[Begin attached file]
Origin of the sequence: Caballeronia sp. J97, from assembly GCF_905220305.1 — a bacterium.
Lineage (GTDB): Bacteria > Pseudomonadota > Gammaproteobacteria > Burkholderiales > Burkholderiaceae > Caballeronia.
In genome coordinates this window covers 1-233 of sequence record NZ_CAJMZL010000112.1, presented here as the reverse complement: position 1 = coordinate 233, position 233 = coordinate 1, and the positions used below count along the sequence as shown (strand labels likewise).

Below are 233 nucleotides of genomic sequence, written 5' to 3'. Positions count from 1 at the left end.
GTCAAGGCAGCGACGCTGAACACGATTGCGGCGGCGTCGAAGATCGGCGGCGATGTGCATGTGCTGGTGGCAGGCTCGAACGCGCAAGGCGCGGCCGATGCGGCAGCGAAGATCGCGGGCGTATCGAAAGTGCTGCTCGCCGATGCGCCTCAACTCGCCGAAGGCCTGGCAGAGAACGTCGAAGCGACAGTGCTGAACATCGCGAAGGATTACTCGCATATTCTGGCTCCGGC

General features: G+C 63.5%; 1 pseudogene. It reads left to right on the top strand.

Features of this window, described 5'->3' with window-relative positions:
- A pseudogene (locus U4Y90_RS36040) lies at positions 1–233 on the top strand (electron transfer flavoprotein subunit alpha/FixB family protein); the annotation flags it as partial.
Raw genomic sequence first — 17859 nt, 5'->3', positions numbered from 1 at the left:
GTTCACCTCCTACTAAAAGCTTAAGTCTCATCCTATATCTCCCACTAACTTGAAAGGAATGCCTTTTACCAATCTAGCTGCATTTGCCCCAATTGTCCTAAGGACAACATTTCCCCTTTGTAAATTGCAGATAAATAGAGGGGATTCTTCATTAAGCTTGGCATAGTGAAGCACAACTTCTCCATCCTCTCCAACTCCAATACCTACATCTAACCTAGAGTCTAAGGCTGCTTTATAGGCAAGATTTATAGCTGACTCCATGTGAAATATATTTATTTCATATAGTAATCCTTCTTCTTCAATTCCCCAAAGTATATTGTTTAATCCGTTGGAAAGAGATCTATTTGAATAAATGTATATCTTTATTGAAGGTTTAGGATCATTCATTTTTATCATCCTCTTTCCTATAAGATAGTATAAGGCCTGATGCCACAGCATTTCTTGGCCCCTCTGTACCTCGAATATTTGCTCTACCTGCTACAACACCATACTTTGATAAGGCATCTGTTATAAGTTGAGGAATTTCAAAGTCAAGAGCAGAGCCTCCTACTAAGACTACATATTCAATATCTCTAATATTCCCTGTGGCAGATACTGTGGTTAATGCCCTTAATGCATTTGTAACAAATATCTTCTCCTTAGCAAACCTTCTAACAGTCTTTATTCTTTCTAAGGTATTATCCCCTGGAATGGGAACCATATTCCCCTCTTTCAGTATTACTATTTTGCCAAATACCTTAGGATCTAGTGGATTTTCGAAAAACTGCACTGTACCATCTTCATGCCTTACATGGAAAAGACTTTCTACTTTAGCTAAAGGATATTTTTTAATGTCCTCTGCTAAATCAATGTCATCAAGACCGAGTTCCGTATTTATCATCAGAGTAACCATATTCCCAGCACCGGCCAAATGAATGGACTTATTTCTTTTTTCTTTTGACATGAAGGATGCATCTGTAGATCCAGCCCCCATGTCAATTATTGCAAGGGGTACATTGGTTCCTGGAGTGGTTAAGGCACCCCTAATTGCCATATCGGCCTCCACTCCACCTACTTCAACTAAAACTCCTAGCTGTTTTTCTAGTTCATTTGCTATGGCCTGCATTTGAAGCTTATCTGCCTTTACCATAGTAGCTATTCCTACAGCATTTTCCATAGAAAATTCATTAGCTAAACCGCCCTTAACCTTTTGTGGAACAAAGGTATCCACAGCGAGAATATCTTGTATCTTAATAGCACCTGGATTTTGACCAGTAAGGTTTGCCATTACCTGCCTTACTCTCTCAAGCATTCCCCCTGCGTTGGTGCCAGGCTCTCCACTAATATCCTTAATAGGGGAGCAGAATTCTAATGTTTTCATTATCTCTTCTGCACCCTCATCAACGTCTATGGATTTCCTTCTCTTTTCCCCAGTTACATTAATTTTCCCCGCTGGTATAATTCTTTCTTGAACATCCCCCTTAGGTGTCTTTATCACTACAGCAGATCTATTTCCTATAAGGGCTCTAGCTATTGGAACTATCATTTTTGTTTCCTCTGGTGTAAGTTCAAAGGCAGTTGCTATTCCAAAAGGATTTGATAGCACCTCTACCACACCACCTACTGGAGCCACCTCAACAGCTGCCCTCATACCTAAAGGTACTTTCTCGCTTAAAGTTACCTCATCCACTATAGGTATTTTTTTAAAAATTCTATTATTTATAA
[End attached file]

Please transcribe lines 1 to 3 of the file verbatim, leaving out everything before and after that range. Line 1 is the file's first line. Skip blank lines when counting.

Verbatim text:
Origin of the sequence: Caballeronia sp. J97, from assembly GCF_905220305.1 — a bacterium.
Lineage (GTDB): Bacteria > Pseudomonadota > Gammaproteobacteria > Burkholderiales > Burkholderiaceae > Caballeronia.
In genome coordinates this window covers 1-233 of sequence record NZ_CAJMZL010000112.1, presented here as the reverse complement: position 1 = coordinate 233, position 233 = coordinate 1, and the positions used below count along the sequence as shown (strand labels likewise).